On the face of the cover plate 471i is another plate 49, having a conical rim 50 along one edge which forms a continuation of the flanges 46 from the lower end thereof up to the outlet 26 for the drum 6. At both ends of the rim 50 are projections 51 that enable the plate 49 to be bolted or otherwise secured over to the rib 47 to the plate 39. The rim 50 is cut away on its outer edge adjacent the slot 45 to give clearance to the rod 33.

The end of the cylinder 2 adjacent the chute 7 has an open spider 52 through which it discharges. This spider is covered by the chute 7 in the position shown on Figure 3 when the cylinder 2 is loading. The roller 30 then clears the tops of the teeth 27, the lever being depressed and the rod lifted as in Figure 5.

When the drum 6 revolves it fills with green coffee from the hopper 3, the coffee dropping into the pocket 22 at each revolution; and the coffee is discharged as the drum rotates and the pocket comes into registry with the outlet opening 26 in the partition 25. While the drum is turning, the roller also runs on the cam 31, and depresses the rod 33 which rises again when the end of the cam is reached and the roller is depressed by the rib 32. The gear 34 thus oscillates the gear 36 through a part turn each time, so that the chute 7 registers with the outlet 26 to ll the cylinder 2 and then makes a part turn to its lowermost position to guide the roasted coffee from the cylinder 2 into the casing 9 through the long arc-shaped opening 44.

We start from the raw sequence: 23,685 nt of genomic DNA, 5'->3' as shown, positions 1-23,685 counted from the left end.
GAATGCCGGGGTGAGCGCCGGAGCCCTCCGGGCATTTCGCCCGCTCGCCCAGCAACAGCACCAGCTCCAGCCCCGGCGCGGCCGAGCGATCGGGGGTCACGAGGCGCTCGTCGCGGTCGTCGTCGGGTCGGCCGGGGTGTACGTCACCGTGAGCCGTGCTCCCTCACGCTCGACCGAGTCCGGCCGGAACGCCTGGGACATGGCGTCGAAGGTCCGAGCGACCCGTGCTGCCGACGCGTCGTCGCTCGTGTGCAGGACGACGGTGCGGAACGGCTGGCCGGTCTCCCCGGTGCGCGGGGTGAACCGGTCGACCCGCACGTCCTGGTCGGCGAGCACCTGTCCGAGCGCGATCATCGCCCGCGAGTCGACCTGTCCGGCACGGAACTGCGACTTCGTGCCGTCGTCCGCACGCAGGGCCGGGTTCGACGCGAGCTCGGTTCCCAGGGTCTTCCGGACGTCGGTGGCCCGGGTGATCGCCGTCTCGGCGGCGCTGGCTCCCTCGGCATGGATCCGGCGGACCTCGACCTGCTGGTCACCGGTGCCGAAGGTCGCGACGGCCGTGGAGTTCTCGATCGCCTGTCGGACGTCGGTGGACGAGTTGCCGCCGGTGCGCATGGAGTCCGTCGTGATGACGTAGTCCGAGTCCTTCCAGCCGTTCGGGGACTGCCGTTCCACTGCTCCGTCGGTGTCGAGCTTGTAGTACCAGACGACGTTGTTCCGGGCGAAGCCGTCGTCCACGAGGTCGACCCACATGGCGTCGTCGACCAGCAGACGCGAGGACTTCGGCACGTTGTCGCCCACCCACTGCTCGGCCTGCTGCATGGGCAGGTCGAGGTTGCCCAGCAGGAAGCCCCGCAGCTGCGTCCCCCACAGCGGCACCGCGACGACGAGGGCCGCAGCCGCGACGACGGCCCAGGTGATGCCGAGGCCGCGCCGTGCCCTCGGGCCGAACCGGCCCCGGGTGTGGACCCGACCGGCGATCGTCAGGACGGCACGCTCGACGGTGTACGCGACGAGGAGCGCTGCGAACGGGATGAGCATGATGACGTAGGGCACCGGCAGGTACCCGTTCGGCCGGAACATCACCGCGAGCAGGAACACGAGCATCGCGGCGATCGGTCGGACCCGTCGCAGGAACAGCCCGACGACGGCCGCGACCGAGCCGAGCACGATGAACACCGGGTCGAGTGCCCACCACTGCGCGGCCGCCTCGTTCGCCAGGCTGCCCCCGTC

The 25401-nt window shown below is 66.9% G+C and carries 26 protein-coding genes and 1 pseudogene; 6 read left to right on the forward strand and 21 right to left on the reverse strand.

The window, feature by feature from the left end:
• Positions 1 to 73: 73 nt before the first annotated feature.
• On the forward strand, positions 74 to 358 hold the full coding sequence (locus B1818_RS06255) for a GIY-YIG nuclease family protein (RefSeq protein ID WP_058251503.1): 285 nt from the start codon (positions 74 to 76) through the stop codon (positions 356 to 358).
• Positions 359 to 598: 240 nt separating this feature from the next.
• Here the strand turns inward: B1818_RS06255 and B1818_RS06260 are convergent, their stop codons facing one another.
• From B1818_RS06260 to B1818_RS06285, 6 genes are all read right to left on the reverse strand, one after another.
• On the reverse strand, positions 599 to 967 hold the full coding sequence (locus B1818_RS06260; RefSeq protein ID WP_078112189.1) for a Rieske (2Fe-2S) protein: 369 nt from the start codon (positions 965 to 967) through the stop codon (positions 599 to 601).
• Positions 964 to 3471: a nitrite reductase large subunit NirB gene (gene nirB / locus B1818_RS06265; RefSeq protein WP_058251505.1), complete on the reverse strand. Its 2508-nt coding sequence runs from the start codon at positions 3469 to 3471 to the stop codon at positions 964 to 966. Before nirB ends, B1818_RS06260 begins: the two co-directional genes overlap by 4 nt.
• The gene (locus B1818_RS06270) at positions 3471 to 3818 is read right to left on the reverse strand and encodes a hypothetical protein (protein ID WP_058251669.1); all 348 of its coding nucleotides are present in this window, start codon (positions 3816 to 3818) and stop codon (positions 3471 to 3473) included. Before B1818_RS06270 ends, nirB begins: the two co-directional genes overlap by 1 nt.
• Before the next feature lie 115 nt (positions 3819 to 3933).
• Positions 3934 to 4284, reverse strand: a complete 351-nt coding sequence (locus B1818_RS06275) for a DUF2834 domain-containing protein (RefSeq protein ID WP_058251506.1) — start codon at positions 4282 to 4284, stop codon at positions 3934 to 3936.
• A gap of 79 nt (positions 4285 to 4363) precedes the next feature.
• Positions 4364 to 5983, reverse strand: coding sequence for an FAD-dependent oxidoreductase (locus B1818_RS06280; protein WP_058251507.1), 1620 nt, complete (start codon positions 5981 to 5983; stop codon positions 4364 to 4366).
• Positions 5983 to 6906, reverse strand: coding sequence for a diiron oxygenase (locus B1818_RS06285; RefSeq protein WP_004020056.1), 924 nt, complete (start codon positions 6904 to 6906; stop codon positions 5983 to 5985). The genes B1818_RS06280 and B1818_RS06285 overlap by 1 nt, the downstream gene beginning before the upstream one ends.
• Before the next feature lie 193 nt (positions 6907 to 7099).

The end of the shaft 43 on the side of the housing 1 opposite the casing 8 is enveloped by a sleeve 55, which has a head 56 with one or more clutch projections 59. The section of the shaft 43 in the sleeve 55 is reduced somewhat to enter the sleeve, and the thicker part of the shaft adjacent the sleeve has flat faces 59a on the outside t o fit within the projections 59, which have flat sides facing the axis of the element 55. See Figure 15. The shaft will therefore turn the sleeve, but can be detached therefroin like the stub shaft 42. Any other way of keying the shaft 43 and sleeve 55 can be employed.

The spider 52 is held on the shaft 43 by a pin 52. The plate 53 at the opposite end of the cylinder 2 is engaged by the spring washer 58. When the casing 9 is dismounted, the stub shaft 42 can be removed with it, and when the plate 39 is taken off the housing, the cylinder 2 can be pulled out through the opening 39. The main part of the shaft 43 then comes with the cylinder, being pulled out of the sleeve 55 which can remain in place, but can also be taken out Whn necessary. n

The opposite end of the cylinder 2 (Figure 10) is closed by the flanged-over disk or plate 53, and the sleeve 55 of the cylinder 2 is mounted in a holder 54 lined by a bushing 54a in the opposite wall of the housing. The cylindrical wall of the cylinder 2 is made of heat resistant material 56, and the plate 53 has a dished central part through which the shaft 43 passes. Outside the head 53 the shaft 43 has threads; and a spring washer 5S is slipped over the threads against the head 53 and held tight by a nut 58a.